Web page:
In the wake of the referendum defeats in Grenada and Antigua and Barbuda in adopting the Caribbean Court of Justice (CCJ) as the region’s final court of appeal, the court’s chief justice has admitted that more still needs to be done to educate the public about the role of the court.
“I’m not worried about the referendum results in Antigua and Grenada; but what it tells us, we need more educational work,” said Justice Adrian Saunders in delivering the Maxwell Haywood Memorial Lecture Friday night at Medgar Evers College in Brooklyn.
Haywood, a Brooklyn-based Vincentian community activist, died a year ago after a short battle with cancer. He was also the chairman of the St. Vincent and the Grenadines Diaspora Committee of New York, Inc.
“So, if we don’t do that (educational work), who’s going to do it?” Justice Saunders asked. “So, if we’re going to advance, we need to know how we’re going to make our country more independent.”
Speaking on “The Role and Importance of the CCJ in advancing the Caribbean Civilization,” Vincentian-born Saunders pointed to what he said were two principal reasons for the defeat of the referendum in Grenada and Antigua and Barbuda.
“Firstly, it is a fact that people have unhappy experiences with their local justice systems,” he said. “If the court is held in a less than adequate courthouse; if the courtroom is stiflingly hot; if the case is adjourned again and again and again; if a murder accused spends 10 years on remand before his case is heard; then the idea of replacing a British institution (Privy Council) with a Caribbean one is instinctively unappealing.”
But Justice Saunders said “that’s where the second reason kicks in,” stressing: “We have not done enough to inform and educate people about the CCJ.
“In Antigua, those who led the ‘no’ vote claimed that we were a shiny new attic on a termite ridden house,” he said. “That analogy is specious. Firstly, the CCJ is not an organic part of the local justice system. The CCJ is a separate house.
“And not only are there no termites in this house, but we are organised in such a way as to help get rid of any termites that might exist elsewhere,” he added.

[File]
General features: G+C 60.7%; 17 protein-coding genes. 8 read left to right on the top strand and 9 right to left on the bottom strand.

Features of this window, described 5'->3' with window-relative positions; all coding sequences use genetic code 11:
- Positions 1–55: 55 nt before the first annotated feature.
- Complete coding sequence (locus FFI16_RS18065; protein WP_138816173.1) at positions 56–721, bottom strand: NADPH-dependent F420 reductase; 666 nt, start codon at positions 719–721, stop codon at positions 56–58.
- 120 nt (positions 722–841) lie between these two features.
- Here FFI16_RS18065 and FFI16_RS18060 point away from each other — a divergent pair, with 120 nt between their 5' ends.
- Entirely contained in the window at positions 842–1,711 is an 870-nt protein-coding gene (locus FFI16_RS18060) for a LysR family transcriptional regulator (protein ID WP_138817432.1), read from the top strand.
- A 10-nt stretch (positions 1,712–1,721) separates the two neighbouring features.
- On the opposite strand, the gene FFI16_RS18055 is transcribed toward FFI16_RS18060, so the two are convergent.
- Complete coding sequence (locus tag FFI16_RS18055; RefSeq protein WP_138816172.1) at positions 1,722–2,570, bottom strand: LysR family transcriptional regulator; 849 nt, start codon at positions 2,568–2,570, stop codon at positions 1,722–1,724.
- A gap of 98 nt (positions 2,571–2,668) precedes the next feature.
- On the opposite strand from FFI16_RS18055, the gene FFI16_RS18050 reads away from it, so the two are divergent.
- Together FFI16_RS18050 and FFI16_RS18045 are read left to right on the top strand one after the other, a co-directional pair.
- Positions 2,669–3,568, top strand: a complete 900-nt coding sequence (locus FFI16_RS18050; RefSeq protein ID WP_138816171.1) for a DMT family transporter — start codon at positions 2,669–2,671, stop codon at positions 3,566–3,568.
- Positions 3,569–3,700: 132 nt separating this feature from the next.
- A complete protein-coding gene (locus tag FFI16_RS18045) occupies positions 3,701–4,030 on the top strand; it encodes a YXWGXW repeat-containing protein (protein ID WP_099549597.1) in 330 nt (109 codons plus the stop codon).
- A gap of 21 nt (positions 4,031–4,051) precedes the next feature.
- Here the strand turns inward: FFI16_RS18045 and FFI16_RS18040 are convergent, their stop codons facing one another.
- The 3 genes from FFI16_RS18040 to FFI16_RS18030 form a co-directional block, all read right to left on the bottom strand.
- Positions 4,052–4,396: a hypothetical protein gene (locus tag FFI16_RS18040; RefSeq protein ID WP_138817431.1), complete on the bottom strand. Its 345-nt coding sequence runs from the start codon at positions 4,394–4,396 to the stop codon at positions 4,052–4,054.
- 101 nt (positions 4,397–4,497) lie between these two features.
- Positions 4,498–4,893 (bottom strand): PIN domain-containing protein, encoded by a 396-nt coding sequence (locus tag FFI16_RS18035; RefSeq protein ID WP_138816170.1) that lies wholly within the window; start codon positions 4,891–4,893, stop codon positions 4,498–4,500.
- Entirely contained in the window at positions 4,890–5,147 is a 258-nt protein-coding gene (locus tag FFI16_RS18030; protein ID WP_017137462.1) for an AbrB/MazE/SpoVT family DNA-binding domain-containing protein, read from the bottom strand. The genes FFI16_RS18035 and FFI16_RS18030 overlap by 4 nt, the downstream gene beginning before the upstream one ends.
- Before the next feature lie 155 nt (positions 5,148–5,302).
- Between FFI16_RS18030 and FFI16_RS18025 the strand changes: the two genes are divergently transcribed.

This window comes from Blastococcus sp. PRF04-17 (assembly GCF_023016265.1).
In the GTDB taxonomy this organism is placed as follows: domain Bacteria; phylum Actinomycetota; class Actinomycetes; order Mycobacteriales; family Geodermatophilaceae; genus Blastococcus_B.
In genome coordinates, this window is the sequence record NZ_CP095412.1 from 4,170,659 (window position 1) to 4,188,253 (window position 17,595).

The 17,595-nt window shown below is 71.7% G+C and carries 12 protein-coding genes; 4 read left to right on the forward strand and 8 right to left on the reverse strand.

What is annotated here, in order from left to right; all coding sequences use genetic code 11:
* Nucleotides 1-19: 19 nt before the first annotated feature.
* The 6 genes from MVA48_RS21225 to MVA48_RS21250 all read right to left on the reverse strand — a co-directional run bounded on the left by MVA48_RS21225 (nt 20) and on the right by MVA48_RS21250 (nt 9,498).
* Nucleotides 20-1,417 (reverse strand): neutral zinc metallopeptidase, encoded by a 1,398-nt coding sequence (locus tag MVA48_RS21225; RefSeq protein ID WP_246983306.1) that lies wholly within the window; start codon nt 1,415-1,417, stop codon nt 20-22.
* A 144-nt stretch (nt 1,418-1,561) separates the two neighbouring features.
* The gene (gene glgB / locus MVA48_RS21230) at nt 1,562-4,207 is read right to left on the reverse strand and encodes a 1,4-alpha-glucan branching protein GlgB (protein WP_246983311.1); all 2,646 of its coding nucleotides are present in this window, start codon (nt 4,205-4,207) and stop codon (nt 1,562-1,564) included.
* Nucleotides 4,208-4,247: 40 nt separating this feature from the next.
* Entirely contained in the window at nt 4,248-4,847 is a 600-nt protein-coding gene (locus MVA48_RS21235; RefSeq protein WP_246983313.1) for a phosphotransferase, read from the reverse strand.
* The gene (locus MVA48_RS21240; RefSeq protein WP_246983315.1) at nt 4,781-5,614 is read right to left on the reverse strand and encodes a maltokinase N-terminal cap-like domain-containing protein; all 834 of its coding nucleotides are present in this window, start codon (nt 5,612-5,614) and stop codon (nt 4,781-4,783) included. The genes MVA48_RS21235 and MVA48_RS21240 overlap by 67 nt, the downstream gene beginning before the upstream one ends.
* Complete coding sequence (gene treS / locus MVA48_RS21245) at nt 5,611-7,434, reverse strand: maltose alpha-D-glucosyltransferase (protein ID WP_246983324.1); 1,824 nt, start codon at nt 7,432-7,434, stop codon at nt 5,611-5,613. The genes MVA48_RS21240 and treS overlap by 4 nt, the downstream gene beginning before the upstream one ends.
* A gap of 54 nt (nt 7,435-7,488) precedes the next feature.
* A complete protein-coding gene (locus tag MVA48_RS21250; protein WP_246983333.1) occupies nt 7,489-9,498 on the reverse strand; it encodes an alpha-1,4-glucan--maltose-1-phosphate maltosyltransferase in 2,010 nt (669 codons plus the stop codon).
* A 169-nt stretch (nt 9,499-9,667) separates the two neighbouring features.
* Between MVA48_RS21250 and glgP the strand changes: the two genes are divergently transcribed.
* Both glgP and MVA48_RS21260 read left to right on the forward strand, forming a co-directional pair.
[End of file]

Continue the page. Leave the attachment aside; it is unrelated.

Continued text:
Justice Saunders — who assumed the presidency of the CCJ in July this year — said a Caribbean Court, staffed with the best Caribbean judges, “is able to give greater effect to our aspirations as a people.”
He said that, for the last 13 years, the CCJ has been “dispensing justice for Barbados and Guyana to the satisfaction of the peoples of those countries.”
He said that when former Barbados Prime Minister Freundal Stuart made what he described as “uncomplimentary statements” about the CCJ in the lead up to the last general elections in Barbados earlier this year, “he was roundly condemned by the ordinary man and woman of Barbados.
“The CCJ is more than capable of handling the region’s appeals,” Justice Saunders underscored, adding: “If we are to advance as a people, politics and political tussles are important for a healthy democracy.
“But there are eternal core human values that are overarching — truth, compassion, cooperation, caring, courtesy, empathy, hard honest labour,” he continued. “These are values opposition and government alike, and, indeed, all the people, must promote.”
But Justice Saunders said there is another value, which he said is paramount — “one that is vital for us in the Caribbean with our fractured experiences of slavery and colonialism. That other value is self-belief; a clear sense of ourselves; an understanding of our worth as human beings; an appreciation that we are not inferior to anyone, and that we have the capacity to forge our own destiny.”
Saunders said a major step forward in self-reliance came when the Caribbean Community (CARICOM) established the CCJ in 2003.
He said the CCJ is “two courts in one: It is a CARICOM treaty court, like the European Court of Justice, and it is a final court of appeal, like the US Supreme Court, or like the British Privy Council.”
Based in Port of Spain, the Trinidad and Tobago capital, the CCJ essentially has two jurisdictions — original and appellate.
In its original jurisdiction, the CCJ interprets and applies the Revised Treaty of Chaguaramas, which established CARICOM, and is an international court with compulsory and exclusive jurisdiction regarding interpretation of the treaty.
In its appellate jurisdiction, the CCJ hears appeals as the court of last resort in both civil and criminal matters from CARICOM member-states, which have ceased to permit appeals to the Judicial Committee of the Privy Council (JCPC).
Effective March 2015, Barbados, Belize, Dominica and Guyana have replaced the JCPC’s appellate jurisdiction with that of the CCJ.
Justice Saunders said if all CARICOM nations make the CCJ their final court of appeals, “we’ll be doing a great service to our children and our children’s children.”